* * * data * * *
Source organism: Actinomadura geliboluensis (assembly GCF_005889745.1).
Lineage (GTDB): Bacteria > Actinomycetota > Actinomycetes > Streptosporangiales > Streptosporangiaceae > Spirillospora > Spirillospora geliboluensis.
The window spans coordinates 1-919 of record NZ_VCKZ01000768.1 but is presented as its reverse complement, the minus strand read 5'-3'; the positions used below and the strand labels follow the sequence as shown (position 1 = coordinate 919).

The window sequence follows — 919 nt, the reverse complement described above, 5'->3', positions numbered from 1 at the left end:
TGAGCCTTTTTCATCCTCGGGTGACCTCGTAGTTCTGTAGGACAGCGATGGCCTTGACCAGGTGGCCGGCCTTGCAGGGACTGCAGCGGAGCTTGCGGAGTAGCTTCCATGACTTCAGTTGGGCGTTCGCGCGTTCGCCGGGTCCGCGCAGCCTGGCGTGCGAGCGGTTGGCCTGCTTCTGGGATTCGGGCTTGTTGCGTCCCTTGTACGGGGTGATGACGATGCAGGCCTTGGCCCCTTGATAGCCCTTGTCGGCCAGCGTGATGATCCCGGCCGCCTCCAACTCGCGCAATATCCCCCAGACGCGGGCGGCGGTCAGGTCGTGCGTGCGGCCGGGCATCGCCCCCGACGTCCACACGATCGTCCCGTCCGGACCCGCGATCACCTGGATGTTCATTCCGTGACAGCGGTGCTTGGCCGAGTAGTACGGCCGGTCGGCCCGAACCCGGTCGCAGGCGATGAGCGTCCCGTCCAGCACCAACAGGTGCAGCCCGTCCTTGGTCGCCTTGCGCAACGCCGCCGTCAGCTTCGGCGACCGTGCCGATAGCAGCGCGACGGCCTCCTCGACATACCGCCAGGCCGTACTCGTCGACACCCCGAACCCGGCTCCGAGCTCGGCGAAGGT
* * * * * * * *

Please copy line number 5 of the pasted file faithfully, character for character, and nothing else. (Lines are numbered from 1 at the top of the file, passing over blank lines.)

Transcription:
TGAGCCTTTTTCATCCTCGGGTGACCTCGTAGTTCTGTAGGACAGCGATGGCCTTGACCAGGTGGCCGGCCTTGCAGGGACTGCAGCGGAGCTTGCGGAGTAGCTTCCATGACTTCAGTTGGGCGTTCGCGCGTTCGCCGGGTCCGCGCAGCCTGGCGTGCGAGCGGTTGGCCTGCTTCTGGGATTCGGGCTTGTTGCGTCCCTTGTACGGGGTGATGACGATGCAGGCCTTGGCCCCTTGATAGCCCTTGTCGGCCAGCGTGATGATCCCGGCCGCCTCCAACTCGCGCAATATCCCCCAGACGCGGGCGGCGGTCAGGTCGTGCGTGCGGCCGGGCATCGCCCCCGACGTCCACACGATCGTCCCGTCCGGACCCGCGATCACCTGGATGTTCATTCCGTGACAGCGGTGCTTGGCCGAGTAGTACGGCCGGTCGGCCCGAACCCGGTCGCAGGCGATGAGCGTCCCGTCCAGCACCAACAGGTGCAGCCCGTCCTTGGTCGCCTTGCGCAACGCCGCCGTCAGCTTCGGCGACCGTGCCGATAGCAGCGCGACGGCCTCCTCGACATACCGCCAGGCCGTACTCGTCGACACCCCGAACCCGGCTCCGAGCTCGGCGAAGGT